He raised us tough. When I got my tonsils out at age fourteen, he told the ward nurses to cut off the Tylenol after day two of recovery so I wouldn't get soft; when I broke off my two front teeth (which then plunged through my lower lip) falling off my bike a few months later, he refused my sister's wailing demands that he take me to the emergency room immediately because he was busy killing a rattlesnake in the backyard. (I was mad afterwards because he refused to give me the rattler's tail as a souvenir.) He taught me how to frame out a basement and install a drop ceiling; I learned how to gut a trout and keep it cool in the lake during our 12 hr fishing trips; I reeled in salmon off the BC coast; I had to help dig out gardens and spread gravel and do all sorts of things that would help him feel like I wouldn't be dependent on any man when I grew up. I think he wanted a son; he styled me as the closest thing to that as he could, and only begrudgingly tolerated the fact that I was as far from a tom-boy as you could get.

So, when my sister and I finally introduced our boyfriends to him we were both terrified. Terrified enough that we only ever did it once apiece. We had no idea how he would react, especially to a couple of white guys. We laughed, years later, about the fact that we both married versions of him, even though our choices couldn't have been more different. My sister's guy was a farm boy, and a hunter, a hockey player, a jock, and a scientist; the opposite of head-in-clouds.

Dad was determined to demonstrate his hospitality and be welcoming; he didn't want to be some overbearing father protecting his helpless daughters. But, as was often the case, his hospitality came with an affectionate tweak. Sometimes I think this kind of generosity is specific to the colonial world, in which people had to balance their deeply ingrained notions of hospitality with their slight incredulity that these English bozos were actually ruling them; they would make their most special curries and watch in almost completely genuine horror and concern as their guests' pink faces turned red and broke out into desperate sweats. When, after we were all married, my parents took their new sons-in-law to India to introduce them to our family there, my (male) cousins in Bangalore took us out for a series of meals that increased in elaborateness and Scoville rating. They were pulling out all the stops, and the two newcomers had to play along. My brother-in-law usually figured out the game first, and allowed himself to be mocked for bowing out early on of the succession of fiery seafood dishes, alarmingly red and seductively aromatic; they could question his manhood, after so many Kingfisher beers, but he still had about 8 inches and 50 pounds on each of them and would probably whip them on the golf course the next day, so I think he was okay with it. My ex wasn't so smart, or at least was more stubborn. Chili hangovers are worse than whiskey hangovers, from a certain angle.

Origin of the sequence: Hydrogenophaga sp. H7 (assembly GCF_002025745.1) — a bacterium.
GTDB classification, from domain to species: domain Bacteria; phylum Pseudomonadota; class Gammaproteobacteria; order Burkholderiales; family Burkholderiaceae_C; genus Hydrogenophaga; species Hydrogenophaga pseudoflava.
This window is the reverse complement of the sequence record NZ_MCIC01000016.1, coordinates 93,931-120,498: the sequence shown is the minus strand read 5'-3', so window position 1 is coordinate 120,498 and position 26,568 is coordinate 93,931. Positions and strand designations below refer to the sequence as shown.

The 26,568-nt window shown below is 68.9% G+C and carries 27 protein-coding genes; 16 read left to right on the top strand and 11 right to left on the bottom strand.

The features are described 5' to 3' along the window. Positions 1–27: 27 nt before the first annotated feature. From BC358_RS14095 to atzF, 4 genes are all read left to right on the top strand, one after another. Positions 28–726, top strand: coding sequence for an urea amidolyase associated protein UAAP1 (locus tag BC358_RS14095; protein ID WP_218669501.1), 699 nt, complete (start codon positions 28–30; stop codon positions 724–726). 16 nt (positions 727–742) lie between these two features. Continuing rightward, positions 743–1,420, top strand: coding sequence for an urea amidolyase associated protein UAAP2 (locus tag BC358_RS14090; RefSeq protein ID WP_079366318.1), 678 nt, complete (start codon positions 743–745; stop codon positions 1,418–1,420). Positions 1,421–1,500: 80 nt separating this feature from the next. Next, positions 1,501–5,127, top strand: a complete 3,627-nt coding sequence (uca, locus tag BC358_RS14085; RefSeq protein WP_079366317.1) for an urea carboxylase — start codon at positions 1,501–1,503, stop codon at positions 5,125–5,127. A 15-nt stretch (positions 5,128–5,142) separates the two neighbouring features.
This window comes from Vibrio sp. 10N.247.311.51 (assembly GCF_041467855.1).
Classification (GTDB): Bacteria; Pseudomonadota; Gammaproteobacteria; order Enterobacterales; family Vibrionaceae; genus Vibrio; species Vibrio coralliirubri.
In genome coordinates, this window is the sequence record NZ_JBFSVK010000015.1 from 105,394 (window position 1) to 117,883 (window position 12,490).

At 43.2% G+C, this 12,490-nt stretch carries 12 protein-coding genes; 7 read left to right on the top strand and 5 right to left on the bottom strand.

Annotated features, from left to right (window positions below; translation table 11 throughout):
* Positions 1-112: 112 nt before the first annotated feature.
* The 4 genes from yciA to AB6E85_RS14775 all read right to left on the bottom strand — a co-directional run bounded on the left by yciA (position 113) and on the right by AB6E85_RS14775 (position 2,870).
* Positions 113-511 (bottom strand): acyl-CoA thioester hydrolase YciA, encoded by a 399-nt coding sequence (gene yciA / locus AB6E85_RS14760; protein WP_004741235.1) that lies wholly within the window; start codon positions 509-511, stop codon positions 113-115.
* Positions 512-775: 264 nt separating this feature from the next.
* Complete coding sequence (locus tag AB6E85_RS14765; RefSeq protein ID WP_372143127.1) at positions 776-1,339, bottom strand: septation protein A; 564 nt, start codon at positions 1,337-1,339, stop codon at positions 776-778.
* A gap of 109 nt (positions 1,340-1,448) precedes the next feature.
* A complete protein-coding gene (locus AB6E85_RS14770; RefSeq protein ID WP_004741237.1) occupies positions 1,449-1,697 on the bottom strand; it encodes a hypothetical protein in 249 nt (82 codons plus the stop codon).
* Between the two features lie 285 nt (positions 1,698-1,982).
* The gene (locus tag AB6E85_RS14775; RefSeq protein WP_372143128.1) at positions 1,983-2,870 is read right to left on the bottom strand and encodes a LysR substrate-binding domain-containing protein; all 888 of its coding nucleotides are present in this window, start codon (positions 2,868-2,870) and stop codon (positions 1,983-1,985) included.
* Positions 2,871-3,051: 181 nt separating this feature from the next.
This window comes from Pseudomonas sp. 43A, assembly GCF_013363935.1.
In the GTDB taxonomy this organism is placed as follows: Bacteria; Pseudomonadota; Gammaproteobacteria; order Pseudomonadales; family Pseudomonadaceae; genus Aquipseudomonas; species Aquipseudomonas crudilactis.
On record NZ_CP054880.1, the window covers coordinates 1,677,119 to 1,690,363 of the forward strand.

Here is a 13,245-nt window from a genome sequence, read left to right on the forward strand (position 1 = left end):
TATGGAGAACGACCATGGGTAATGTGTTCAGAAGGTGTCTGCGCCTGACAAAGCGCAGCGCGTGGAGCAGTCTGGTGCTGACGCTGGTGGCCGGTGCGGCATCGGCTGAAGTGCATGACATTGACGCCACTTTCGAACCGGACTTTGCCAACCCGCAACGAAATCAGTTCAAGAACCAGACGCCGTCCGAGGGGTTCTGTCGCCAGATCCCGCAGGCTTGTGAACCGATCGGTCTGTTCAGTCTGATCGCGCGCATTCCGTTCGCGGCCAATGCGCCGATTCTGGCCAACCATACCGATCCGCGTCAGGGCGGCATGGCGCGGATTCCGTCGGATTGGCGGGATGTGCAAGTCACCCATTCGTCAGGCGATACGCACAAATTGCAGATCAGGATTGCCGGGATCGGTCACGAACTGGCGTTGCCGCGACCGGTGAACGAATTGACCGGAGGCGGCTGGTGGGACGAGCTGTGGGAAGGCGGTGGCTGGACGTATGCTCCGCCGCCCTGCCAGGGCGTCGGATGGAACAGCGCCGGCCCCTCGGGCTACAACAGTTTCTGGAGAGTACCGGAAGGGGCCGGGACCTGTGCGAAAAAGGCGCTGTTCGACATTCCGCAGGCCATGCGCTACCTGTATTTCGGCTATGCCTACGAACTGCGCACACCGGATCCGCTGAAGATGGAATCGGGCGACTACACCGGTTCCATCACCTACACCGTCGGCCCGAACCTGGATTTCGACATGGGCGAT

So, my dad. When faced with these two events -- the introduction of both of his daughters' boyfriends -- my dad strategized. He would make his favorite dish, one that both of us daughters loved, and that we knew was a special occasion-type entrée: his famous Malabar-style crab curry. Of course, when I sat down to dinner with my ex nervous beside me, I knew exactly what he had done. The dish is unbelievably delicious but -- and this is a huge but -- extremely difficult to eat for people raised on roast beef and skinless boneless chicken breasts. You must pull the crab pieces out of the pot with your fingers, crack them with your teeth, and suck out the meat, all the while the juices running down your arm. And it was hot. Really, gloriously, mouth-burningly, hallucinatingly hot.